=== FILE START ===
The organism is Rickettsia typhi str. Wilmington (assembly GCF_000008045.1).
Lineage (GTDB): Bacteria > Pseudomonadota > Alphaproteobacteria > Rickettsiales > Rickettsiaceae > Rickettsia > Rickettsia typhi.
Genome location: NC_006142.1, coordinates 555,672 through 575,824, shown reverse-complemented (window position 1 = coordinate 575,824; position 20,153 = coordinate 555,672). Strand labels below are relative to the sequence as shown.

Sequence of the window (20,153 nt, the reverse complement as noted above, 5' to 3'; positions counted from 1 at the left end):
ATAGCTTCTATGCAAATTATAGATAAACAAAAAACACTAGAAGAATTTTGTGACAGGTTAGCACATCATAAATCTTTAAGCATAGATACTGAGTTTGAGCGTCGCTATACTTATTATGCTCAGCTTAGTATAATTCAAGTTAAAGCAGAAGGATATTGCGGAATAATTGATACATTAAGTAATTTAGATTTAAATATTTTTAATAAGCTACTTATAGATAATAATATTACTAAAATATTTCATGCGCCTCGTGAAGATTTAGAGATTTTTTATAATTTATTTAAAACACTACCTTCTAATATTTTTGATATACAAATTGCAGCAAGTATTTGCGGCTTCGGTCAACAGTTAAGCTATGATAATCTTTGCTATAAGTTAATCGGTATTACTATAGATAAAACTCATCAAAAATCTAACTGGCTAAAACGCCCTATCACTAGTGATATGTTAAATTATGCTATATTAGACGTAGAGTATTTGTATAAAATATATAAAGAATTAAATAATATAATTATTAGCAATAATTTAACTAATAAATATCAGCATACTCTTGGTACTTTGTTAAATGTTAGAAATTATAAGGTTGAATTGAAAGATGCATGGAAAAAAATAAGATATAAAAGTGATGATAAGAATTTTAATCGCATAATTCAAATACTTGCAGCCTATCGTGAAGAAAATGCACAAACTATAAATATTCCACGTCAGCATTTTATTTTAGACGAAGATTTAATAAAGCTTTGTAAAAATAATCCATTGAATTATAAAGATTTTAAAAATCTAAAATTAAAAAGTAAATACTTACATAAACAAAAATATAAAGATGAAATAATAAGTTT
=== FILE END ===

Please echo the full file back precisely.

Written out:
The organism is Rickettsia typhi str. Wilmington (assembly GCF_000008045.1).
Lineage (GTDB): Bacteria > Pseudomonadota > Alphaproteobacteria > Rickettsiales > Rickettsiaceae > Rickettsia > Rickettsia typhi.
Genome location: NC_006142.1, coordinates 555,672 through 575,824, shown reverse-complemented (window position 1 = coordinate 575,824; position 20,153 = coordinate 555,672). Strand labels below are relative to the sequence as shown.

Sequence of the window (20,153 nt, the reverse complement as noted above, 5' to 3'; positions counted from 1 at the left end):
ATAGCTTCTATGCAAATTATAGATAAACAAAAAACACTAGAAGAATTTTGTGACAGGTTAGCACATCATAAATCTTTAAGCATAGATACTGAGTTTGAGCGTCGCTATACTTATTATGCTCAGCTTAGTATAATTCAAGTTAAAGCAGAAGGATATTGCGGAATAATTGATACATTAAGTAATTTAGATTTAAATATTTTTAATAAGCTACTTATAGATAATAATATTACTAAAATATTTCATGCGCCTCGTGAAGATTTAGAGATTTTTTATAATTTATTTAAAACACTACCTTCTAATATTTTTGATATACAAATTGCAGCAAGTATTTGCGGCTTCGGTCAACAGTTAAGCTATGATAATCTTTGCTATAAGTTAATCGGTATTACTATAGATAAAACTCATCAAAAATCTAACTGGCTAAAACGCCCTATCACTAGTGATATGTTAAATTATGCTATATTAGACGTAGAGTATTTGTATAAAATATATAAAGAATTAAATAATATAATTATTAGCAATAATTTAACTAATAAATATCAGCATACTCTTGGTACTTTGTTAAATGTTAGAAATTATAAGGTTGAATTGAAAGATGCATGGAAAAAAATAAGATATAAAAGTGATGATAAGAATTTTAATCGCATAATTCAAATACTTGCAGCCTATCGTGAAGAAAATGCACAAACTATAAATATTCCACGTCAGCATTTTATTTTAGACGAAGATTTAATAAAGCTTTGTAAAAATAATCCATTGAATTATAAAGATTTTAAAAATCTAAAATTAAAAAGTAAATACTTACATAAACAAAAATATAAAGATGAAATAATAAGTTT